Posts Tagged ‘Travel’

My husband was a textile designer and travelled to Japan to visit textile mills.  I have always been fascinated by the Japanese cultures but could never go him as our children were very small and had no one to care for them and then in later years, he became physically unable to endure the trip.

He died 5 years ago but my longing to travel to Japan never ceased.  I have always felt a connection with Japanese people – a feeling which I cannot explain.  So 2 years ago I decided that “while I can, I will”.  Since we had been on a few Elderhostel programs, I felt secure doing this trip without any of my friends as there are usually a few single people on their trips.

At Kennedy Airport, I met a couple of other “singles” on the same tour and already felt comfortable with my decision to go solo. The trip focused on the cultural heritage and customs of Japan and we travelled to Matsue by plane, to Kyoto by bullet train, to Kanazawa by train and to Tokyo by plane.

The hotel in Matsue provided cotton kimonos that could be worn while walking around the hotel, so I did.  It felt comfortable and natural.  We visited samurai residences and castles.  We got to meet some local people and I began to feel comfortable using the hotel’s unique toilets.   And the Adachi Museum of Art Garden – voted #1 in all of Japan.  The graceful way that they prune and cut-utterly magnificent! (more…)

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I’ve been fortunate to travel a good deal over the years.  This is one of the areas of memory that appears to be more intact than others.  Over the last 8 years, the most pleasurable and memorable trips have been the ones that have involved the whole family.  When our twin grandchildren, Emma and Jacob, were four years old they, with their parents, their aunt and her friend, and our French cousin, all stayed in a little house in the south of France (Port Grimaud) on a lovely vacation.  At that time, playing on the beach, “fishing” with a branch and string from our little boatless dock, hearing another language spoken  by everyone else, and learning to love croissants and cheeses were lovely experiences.  I do remember Jake sighing on his return to California:  “Back to bagels” when he couldn’t get croissants that tasted like the ones in France.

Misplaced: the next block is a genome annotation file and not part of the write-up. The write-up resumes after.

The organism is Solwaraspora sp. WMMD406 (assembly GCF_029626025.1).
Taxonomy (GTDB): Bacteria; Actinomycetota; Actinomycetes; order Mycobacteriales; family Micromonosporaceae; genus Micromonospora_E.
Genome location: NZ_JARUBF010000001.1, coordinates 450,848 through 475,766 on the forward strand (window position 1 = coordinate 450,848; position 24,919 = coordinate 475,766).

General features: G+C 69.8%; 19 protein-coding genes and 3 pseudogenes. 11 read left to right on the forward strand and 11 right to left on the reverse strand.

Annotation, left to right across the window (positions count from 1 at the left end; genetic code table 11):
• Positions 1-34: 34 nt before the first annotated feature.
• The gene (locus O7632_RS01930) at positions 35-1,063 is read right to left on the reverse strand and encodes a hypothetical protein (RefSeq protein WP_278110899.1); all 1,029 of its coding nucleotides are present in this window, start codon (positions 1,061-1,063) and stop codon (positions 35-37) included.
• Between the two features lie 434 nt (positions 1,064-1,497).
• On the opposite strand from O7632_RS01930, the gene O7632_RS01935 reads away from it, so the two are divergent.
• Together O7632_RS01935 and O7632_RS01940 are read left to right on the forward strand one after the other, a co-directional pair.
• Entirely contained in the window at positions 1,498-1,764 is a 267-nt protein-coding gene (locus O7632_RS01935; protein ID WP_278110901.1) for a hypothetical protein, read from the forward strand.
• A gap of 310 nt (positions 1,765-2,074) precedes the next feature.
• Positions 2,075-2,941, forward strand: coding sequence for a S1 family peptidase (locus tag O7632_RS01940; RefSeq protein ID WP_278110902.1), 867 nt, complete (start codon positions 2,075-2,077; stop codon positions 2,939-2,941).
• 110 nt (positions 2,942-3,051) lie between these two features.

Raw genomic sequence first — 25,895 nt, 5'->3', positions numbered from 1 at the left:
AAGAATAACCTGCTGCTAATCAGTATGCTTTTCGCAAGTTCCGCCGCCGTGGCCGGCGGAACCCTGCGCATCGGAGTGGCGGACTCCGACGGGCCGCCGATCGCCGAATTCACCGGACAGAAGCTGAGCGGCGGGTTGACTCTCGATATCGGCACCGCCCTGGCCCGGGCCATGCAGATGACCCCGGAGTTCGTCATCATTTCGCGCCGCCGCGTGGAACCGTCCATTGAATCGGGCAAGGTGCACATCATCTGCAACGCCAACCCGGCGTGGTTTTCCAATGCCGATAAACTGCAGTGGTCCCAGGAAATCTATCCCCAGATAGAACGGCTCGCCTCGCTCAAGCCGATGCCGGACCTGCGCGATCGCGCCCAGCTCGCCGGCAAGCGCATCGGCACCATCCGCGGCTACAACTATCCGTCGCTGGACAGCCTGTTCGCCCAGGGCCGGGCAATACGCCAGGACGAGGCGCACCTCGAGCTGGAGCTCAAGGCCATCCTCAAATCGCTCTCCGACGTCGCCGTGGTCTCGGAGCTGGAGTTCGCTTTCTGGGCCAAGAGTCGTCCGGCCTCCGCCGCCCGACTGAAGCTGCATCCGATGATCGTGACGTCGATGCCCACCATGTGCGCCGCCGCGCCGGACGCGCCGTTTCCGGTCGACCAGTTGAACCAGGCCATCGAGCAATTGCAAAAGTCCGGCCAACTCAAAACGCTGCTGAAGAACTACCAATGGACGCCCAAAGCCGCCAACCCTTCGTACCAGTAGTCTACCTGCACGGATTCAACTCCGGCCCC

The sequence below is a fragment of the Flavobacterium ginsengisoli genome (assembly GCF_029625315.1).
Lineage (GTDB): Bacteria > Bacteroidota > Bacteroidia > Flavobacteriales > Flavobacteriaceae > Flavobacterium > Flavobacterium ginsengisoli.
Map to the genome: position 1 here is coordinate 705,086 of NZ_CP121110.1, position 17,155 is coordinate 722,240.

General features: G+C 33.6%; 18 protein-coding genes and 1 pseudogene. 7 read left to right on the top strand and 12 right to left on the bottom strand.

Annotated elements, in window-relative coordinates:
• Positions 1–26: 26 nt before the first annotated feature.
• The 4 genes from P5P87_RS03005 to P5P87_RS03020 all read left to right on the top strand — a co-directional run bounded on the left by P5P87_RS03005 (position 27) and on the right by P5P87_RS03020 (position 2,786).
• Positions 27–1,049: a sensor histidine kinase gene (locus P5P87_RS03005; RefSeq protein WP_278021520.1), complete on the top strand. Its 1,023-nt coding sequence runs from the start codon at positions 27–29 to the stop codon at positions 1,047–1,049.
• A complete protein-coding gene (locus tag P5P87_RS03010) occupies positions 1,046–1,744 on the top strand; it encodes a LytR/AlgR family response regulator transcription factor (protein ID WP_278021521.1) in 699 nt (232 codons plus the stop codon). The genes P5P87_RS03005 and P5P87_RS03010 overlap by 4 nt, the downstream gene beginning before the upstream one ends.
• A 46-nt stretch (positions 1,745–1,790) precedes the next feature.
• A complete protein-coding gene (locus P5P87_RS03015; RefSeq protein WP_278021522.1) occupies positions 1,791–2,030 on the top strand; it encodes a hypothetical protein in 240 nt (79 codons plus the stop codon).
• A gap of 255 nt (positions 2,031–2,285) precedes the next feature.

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We’re in front of a classroom of 10 year olds singing Three Blind Mice off key in English. The kids giggle at the strange sounds and respond by singing a song in Chinese, also off key.  It doesn’t matter. We’re all having such a good time!

I am at a small village school near Yangshuo, China, giving an English lesson. A notice posted in our hotel invited travelers in the area to go to the village school to teach English while visiting in Yangshuo. Jane and I decided this would be fun. The school is a half hour walk from the hotel and one of the employees offered to take us on her day off. We wandered through villages and farms, arrived at the school, met the principal, and now we are in the classroom. The children’s workbooks are on their desks and they proudly and loudly recite their English lesson. Not very content with the rote nature of the lesson, Jane and I break into charades, songs, and little games –an obvious departure from the way their lessons are usually taught. They love it! Here I am teaching and here is Jane making friends with her students. (more…)

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A long time ago, I realized that one of the reasons I loved traveling was that I had very few things with me – fewer clothes, shoes, make-up, etc.  I liked the freedom that I felt having fewer “things” with me.

When my husband and I decided it was time to move, it was easy.  I made piles of things that we wanted to donate and  had one garage sale.  I used one of our bedrooms as a “give away room” and invited our friends to take whatever they wanted.  Also any visitors always had to take something with them when they left.  The hardest thing to dispose were the countless photos.  So, I made 4 piles – one for us and one for each of our 3 children.  I saw no reason why they also couldn’t have photos of our many friends.  They will appreciate having them after we are gone. I gave away all my “every day” dishes and glasses and now use all the ones I had at one time saved for “company.”

I now regularly go through clothes, paper “stuff”, books and donate whatever I can.  However, there are a couple of things that I feel I must continue to have – an ongoing collection of pop-up books and art related books.

The end result is that I no longer feel “owned” by my “stuff” and feel much more in control and happier with my new surroundings. [Please leave a comment here.]

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